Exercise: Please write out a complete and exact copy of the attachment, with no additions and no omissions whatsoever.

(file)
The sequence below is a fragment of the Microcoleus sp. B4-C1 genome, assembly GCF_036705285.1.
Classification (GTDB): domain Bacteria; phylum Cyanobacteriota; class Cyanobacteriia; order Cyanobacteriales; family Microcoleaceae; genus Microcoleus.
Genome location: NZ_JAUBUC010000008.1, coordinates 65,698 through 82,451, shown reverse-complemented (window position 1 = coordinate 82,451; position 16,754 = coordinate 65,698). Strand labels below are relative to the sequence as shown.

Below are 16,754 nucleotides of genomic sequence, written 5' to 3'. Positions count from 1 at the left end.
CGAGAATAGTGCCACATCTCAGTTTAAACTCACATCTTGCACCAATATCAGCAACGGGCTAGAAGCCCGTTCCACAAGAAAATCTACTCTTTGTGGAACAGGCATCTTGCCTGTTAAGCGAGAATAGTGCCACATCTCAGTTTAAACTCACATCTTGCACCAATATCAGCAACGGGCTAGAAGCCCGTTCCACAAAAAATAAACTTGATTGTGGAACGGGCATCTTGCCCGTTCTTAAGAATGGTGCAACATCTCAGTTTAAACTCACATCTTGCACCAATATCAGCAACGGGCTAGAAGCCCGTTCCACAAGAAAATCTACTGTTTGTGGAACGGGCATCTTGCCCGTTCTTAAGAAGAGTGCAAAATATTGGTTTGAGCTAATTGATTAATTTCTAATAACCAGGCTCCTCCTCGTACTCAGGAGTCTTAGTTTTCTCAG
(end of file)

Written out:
The sequence below is a fragment of the Microcoleus sp. B4-C1 genome, assembly GCF_036705285.1.
Classification (GTDB): domain Bacteria; phylum Cyanobacteriota; class Cyanobacteriia; order Cyanobacteriales; family Microcoleaceae; genus Microcoleus.
Genome location: NZ_JAUBUC010000008.1, coordinates 65,698 through 82,451, shown reverse-complemented (window position 1 = coordinate 82,451; position 16,754 = coordinate 65,698). Strand labels below are relative to the sequence as shown.

Below are 16,754 nucleotides of genomic sequence, written 5' to 3'. Positions count from 1 at the left end.
CGAGAATAGTGCCACATCTCAGTTTAAACTCACATCTTGCACCAATATCAGCAACGGGCTAGAAGCCCGTTCCACAAGAAAATCTACTCTTTGTGGAACAGGCATCTTGCCTGTTAAGCGAGAATAGTGCCACATCTCAGTTTAAACTCACATCTTGCACCAATATCAGCAACGGGCTAGAAGCCCGTTCCACAAAAAATAAACTTGATTGTGGAACGGGCATCTTGCCCGTTCTTAAGAATGGTGCAACATCTCAGTTTAAACTCACATCTTGCACCAATATCAGCAACGGGCTAGAAGCCCGTTCCACAAGAAAATCTACTGTTTGTGGAACGGGCATCTTGCCCGTTCTTAAGAAGAGTGCAAAATATTGGTTTGAGCTAATTGATTAATTTCTAATAACCAGGCTCCTCCTCGTACTCAGGAGTCTTAGTTTTCTCAG